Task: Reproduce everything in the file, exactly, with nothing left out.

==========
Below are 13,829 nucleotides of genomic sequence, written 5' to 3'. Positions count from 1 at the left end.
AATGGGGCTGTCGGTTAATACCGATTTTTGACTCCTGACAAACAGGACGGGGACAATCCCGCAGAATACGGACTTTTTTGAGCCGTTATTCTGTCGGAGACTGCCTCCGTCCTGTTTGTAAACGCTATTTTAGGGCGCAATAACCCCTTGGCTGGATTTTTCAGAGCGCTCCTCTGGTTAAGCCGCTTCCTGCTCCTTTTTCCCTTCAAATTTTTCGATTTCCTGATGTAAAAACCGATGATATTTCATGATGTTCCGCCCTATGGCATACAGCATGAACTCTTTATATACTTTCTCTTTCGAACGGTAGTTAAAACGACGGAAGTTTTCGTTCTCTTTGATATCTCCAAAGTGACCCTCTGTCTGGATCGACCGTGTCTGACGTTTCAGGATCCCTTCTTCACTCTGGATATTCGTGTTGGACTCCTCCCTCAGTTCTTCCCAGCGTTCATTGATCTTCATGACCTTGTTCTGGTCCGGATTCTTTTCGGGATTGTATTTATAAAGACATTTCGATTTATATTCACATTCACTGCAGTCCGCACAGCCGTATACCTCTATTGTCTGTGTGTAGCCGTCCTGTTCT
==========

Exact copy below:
Below are 13,829 nucleotides of genomic sequence, written 5' to 3'. Positions count from 1 at the left end.
AATGGGGCTGTCGGTTAATACCGATTTTTGACTCCTGACAAACAGGACGGGGACAATCCCGCAGAATACGGACTTTTTTGAGCCGTTATTCTGTCGGAGACTGCCTCCGTCCTGTTTGTAAACGCTATTTTAGGGCGCAATAACCCCTTGGCTGGATTTTTCAGAGCGCTCCTCTGGTTAAGCCGCTTCCTGCTCCTTTTTCCCTTCAAATTTTTCGATTTCCTGATGTAAAAACCGATGATATTTCATGATGTTCCGCCCTATGGCATACAGCATGAACTCTTTATATACTTTCTCTTTCGAACGGTAGTTAAAACGACGGAAGTTTTCGTTCTCTTTGATATCTCCAAAGTGACCCTCTGTCTGGATCGACCGTGTCTGACGTTTCAGGATCCCTTCTTCACTCTGGATATTCGTGTTGGACTCCTCCCTCAGTTCTTCCCAGCGTTCATTGATCTTCATGACCTTGTTCTGGTCCGGATTCTTTTCGGGATTGTATTTATAAAGACATTTCGATTTATATTCACATTCACTGCAGTCCGCACAGCCGTATACCTCTATTGTCTGTGTGTAGCCGTCCTGTTCT